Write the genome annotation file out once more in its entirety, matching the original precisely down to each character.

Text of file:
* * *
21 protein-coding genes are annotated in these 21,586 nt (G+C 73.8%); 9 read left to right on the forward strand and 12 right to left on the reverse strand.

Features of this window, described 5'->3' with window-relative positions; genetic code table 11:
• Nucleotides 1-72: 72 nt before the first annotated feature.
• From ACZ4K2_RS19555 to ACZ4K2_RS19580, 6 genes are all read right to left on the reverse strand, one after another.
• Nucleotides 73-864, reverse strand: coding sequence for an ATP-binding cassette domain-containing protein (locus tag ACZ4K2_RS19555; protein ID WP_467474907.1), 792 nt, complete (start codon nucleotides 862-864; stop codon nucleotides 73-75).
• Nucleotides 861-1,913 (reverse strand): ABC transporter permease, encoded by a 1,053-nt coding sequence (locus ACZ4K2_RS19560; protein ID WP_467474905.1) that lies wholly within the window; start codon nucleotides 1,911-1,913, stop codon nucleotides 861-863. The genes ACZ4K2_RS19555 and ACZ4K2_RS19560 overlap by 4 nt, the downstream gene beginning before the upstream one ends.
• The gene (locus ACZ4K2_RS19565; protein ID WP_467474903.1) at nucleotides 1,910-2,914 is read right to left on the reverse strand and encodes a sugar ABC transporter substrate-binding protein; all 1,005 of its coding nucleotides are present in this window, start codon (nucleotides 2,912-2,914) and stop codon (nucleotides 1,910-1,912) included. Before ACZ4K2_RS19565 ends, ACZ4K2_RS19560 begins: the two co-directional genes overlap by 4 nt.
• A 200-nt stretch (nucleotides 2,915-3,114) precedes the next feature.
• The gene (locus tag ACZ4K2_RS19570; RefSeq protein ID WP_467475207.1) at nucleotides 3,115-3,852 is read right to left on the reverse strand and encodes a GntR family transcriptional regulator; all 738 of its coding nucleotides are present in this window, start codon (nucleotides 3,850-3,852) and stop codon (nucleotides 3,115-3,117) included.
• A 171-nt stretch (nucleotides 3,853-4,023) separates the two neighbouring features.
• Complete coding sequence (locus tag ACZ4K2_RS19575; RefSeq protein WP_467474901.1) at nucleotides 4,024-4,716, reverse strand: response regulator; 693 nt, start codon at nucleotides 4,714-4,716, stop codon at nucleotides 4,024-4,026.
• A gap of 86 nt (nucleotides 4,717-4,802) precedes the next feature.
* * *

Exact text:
21 protein-coding genes are annotated in these 21,586 nt (G+C 73.8%); 9 read left to right on the forward strand and 12 right to left on the reverse strand.

Features of this window, described 5'->3' with window-relative positions; genetic code table 11:
• Nucleotides 1-72: 72 nt before the first annotated feature.
• From ACZ4K2_RS19555 to ACZ4K2_RS19580, 6 genes are all read right to left on the reverse strand, one after another.
• Nucleotides 73-864, reverse strand: coding sequence for an ATP-binding cassette domain-containing protein (locus tag ACZ4K2_RS19555; protein ID WP_467474907.1), 792 nt, complete (start codon nucleotides 862-864; stop codon nucleotides 73-75).
• Nucleotides 861-1,913 (reverse strand): ABC transporter permease, encoded by a 1,053-nt coding sequence (locus ACZ4K2_RS19560; protein ID WP_467474905.1) that lies wholly within the window; start codon nucleotides 1,911-1,913, stop codon nucleotides 861-863. The genes ACZ4K2_RS19555 and ACZ4K2_RS19560 overlap by 4 nt, the downstream gene beginning before the upstream one ends.
• The gene (locus ACZ4K2_RS19565; protein ID WP_467474903.1) at nucleotides 1,910-2,914 is read right to left on the reverse strand and encodes a sugar ABC transporter substrate-binding protein; all 1,005 of its coding nucleotides are present in this window, start codon (nucleotides 2,912-2,914) and stop codon (nucleotides 1,910-1,912) included. Before ACZ4K2_RS19565 ends, ACZ4K2_RS19560 begins: the two co-directional genes overlap by 4 nt.
• A 200-nt stretch (nucleotides 2,915-3,114) precedes the next feature.
• The gene (locus tag ACZ4K2_RS19570; RefSeq protein ID WP_467475207.1) at nucleotides 3,115-3,852 is read right to left on the reverse strand and encodes a GntR family transcriptional regulator; all 738 of its coding nucleotides are present in this window, start codon (nucleotides 3,850-3,852) and stop codon (nucleotides 3,115-3,117) included.
• A 171-nt stretch (nucleotides 3,853-4,023) separates the two neighbouring features.
• Complete coding sequence (locus tag ACZ4K2_RS19575; RefSeq protein WP_467474901.1) at nucleotides 4,024-4,716, reverse strand: response regulator; 693 nt, start codon at nucleotides 4,714-4,716, stop codon at nucleotides 4,024-4,026.
• A gap of 86 nt (nucleotides 4,717-4,802) precedes the next feature.